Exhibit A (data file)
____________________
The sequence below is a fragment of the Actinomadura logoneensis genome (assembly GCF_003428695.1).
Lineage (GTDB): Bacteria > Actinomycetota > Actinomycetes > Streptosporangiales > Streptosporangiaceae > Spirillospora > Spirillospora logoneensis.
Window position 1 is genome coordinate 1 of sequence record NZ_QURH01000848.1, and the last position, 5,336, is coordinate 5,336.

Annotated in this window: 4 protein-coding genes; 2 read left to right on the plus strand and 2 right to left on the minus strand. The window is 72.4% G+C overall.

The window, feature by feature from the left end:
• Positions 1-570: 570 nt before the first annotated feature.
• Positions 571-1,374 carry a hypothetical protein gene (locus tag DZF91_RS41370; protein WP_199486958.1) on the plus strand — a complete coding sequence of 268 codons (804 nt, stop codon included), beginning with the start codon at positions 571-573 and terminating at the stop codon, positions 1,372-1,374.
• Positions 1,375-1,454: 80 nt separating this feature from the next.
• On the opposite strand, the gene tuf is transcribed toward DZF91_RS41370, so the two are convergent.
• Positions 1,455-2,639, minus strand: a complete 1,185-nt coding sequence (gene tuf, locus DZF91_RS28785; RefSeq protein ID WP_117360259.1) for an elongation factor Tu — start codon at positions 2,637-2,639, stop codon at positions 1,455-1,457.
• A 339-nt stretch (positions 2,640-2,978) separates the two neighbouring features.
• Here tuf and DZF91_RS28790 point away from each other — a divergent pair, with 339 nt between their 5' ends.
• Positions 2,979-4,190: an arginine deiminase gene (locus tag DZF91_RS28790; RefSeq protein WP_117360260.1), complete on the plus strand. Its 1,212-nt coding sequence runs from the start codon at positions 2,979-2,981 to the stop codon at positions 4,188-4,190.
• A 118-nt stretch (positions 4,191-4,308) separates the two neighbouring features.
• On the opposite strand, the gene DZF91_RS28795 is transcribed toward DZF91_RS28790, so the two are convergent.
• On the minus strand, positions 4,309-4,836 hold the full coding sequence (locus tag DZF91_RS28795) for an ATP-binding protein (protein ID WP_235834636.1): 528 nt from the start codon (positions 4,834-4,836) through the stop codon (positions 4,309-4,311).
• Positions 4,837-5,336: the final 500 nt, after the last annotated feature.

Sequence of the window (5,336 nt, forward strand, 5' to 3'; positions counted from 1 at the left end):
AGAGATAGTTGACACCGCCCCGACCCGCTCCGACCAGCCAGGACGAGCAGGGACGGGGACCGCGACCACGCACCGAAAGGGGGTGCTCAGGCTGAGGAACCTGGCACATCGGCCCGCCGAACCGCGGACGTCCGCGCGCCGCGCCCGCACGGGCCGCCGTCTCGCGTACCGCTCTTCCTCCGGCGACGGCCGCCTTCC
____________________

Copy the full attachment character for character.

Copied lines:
The sequence below is a fragment of the Actinomadura logoneensis genome (assembly GCF_003428695.1).
Lineage (GTDB): Bacteria > Actinomycetota > Actinomycetes > Streptosporangiales > Streptosporangiaceae > Spirillospora > Spirillospora logoneensis.
Window position 1 is genome coordinate 1 of sequence record NZ_QURH01000848.1, and the last position, 5,336, is coordinate 5,336.

Annotated in this window: 4 protein-coding genes; 2 read left to right on the plus strand and 2 right to left on the minus strand. The window is 72.4% G+C overall.

The window, feature by feature from the left end:
• Positions 1-570: 570 nt before the first annotated feature.
• Positions 571-1,374 carry a hypothetical protein gene (locus tag DZF91_RS41370; protein WP_199486958.1) on the plus strand — a complete coding sequence of 268 codons (804 nt, stop codon included), beginning with the start codon at positions 571-573 and terminating at the stop codon, positions 1,372-1,374.
• Positions 1,375-1,454: 80 nt separating this feature from the next.
• On the opposite strand, the gene tuf is transcribed toward DZF91_RS41370, so the two are convergent.
• Positions 1,455-2,639, minus strand: a complete 1,185-nt coding sequence (gene tuf, locus DZF91_RS28785; RefSeq protein ID WP_117360259.1) for an elongation factor Tu — start codon at positions 2,637-2,639, stop codon at positions 1,455-1,457.
• A 339-nt stretch (positions 2,640-2,978) separates the two neighbouring features.
• Here tuf and DZF91_RS28790 point away from each other — a divergent pair, with 339 nt between their 5' ends.
• Positions 2,979-4,190: an arginine deiminase gene (locus tag DZF91_RS28790; RefSeq protein WP_117360260.1), complete on the plus strand. Its 1,212-nt coding sequence runs from the start codon at positions 2,979-2,981 to the stop codon at positions 4,188-4,190.
• A 118-nt stretch (positions 4,191-4,308) separates the two neighbouring features.
• On the opposite strand, the gene DZF91_RS28795 is transcribed toward DZF91_RS28790, so the two are convergent.
• On the minus strand, positions 4,309-4,836 hold the full coding sequence (locus tag DZF91_RS28795) for an ATP-binding protein (protein ID WP_235834636.1): 528 nt from the start codon (positions 4,834-4,836) through the stop codon (positions 4,309-4,311).
• Positions 4,837-5,336: the final 500 nt, after the last annotated feature.

Sequence of the window (5,336 nt, forward strand, 5' to 3'; positions counted from 1 at the left end):
AGAGATAGTTGACACCGCCCCGACCCGCTCCGACCAGCCAGGACGAGCAGGGACGGGGACCGCGACCACGCACCGAAAGGGGGTGCTCAGGCTGAGGAACCTGGCACATCGGCCCGCCGAACCGCGGACGTCCGCGCGCCGCGCCCGCACGGGCCGCCGTCTCGCGTACCGCTCTTCCTCCGGCGACGGCCGCCTTCC